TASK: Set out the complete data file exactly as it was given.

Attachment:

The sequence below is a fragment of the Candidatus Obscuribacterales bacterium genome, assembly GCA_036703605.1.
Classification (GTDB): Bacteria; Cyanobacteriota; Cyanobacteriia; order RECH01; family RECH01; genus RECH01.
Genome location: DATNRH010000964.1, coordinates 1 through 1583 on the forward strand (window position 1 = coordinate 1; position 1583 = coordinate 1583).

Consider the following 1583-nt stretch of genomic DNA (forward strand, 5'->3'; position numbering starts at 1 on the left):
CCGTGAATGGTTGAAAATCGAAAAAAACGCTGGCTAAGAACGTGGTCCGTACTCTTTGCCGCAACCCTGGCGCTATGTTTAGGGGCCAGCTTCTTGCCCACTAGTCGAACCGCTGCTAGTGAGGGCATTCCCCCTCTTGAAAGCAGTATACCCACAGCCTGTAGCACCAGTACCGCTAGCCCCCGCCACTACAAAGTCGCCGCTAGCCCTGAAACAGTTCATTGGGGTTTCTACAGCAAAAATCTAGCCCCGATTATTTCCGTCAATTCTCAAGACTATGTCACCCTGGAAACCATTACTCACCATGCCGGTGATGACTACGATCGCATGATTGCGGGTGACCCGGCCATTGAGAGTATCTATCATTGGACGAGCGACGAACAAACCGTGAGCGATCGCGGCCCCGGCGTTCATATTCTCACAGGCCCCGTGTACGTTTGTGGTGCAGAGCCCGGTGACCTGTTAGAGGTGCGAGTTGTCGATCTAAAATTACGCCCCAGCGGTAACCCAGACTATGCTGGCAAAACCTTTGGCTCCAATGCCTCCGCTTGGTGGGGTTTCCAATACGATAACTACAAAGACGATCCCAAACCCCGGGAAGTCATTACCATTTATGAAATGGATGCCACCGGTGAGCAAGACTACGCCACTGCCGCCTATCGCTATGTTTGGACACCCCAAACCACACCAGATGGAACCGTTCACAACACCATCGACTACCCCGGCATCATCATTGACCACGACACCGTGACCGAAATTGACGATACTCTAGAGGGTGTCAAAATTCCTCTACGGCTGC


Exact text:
The sequence below is a fragment of the Candidatus Obscuribacterales bacterium genome, assembly GCA_036703605.1.
Classification (GTDB): Bacteria; Cyanobacteriota; Cyanobacteriia; order RECH01; family RECH01; genus RECH01.
Genome location: DATNRH010000964.1, coordinates 1 through 1583 on the forward strand (window position 1 = coordinate 1; position 1583 = coordinate 1583).

Consider the following 1583-nt stretch of genomic DNA (forward strand, 5'->3'; position numbering starts at 1 on the left):
CCGTGAATGGTTGAAAATCGAAAAAAACGCTGGCTAAGAACGTGGTCCGTACTCTTTGCCGCAACCCTGGCGCTATGTTTAGGGGCCAGCTTCTTGCCCACTAGTCGAACCGCTGCTAGTGAGGGCATTCCCCCTCTTGAAAGCAGTATACCCACAGCCTGTAGCACCAGTACCGCTAGCCCCCGCCACTACAAAGTCGCCGCTAGCCCTGAAACAGTTCATTGGGGTTTCTACAGCAAAAATCTAGCCCCGATTATTTCCGTCAATTCTCAAGACTATGTCACCCTGGAAACCATTACTCACCATGCCGGTGATGACTACGATCGCATGATTGCGGGTGACCCGGCCATTGAGAGTATCTATCATTGGACGAGCGACGAACAAACCGTGAGCGATCGCGGCCCCGGCGTTCATATTCTCACAGGCCCCGTGTACGTTTGTGGTGCAGAGCCCGGTGACCTGTTAGAGGTGCGAGTTGTCGATCTAAAATTACGCCCCAGCGGTAACCCAGACTATGCTGGCAAAACCTTTGGCTCCAATGCCTCCGCTTGGTGGGGTTTCCAATACGATAACTACAAAGACGATCCCAAACCCCGGGAAGTCATTACCATTTATGAAATGGATGCCACCGGTGAGCAAGACTACGCCACTGCCGCCTATCGCTATGTTTGGACACCCCAAACCACACCAGATGGAACCGTTCACAACACCATCGACTACCCCGGCATCATCATTGACCACGACACCGTGACCGAAATTGACGATACTCTAGAGGGTGTCAAAATTCCTCTACGGCTGC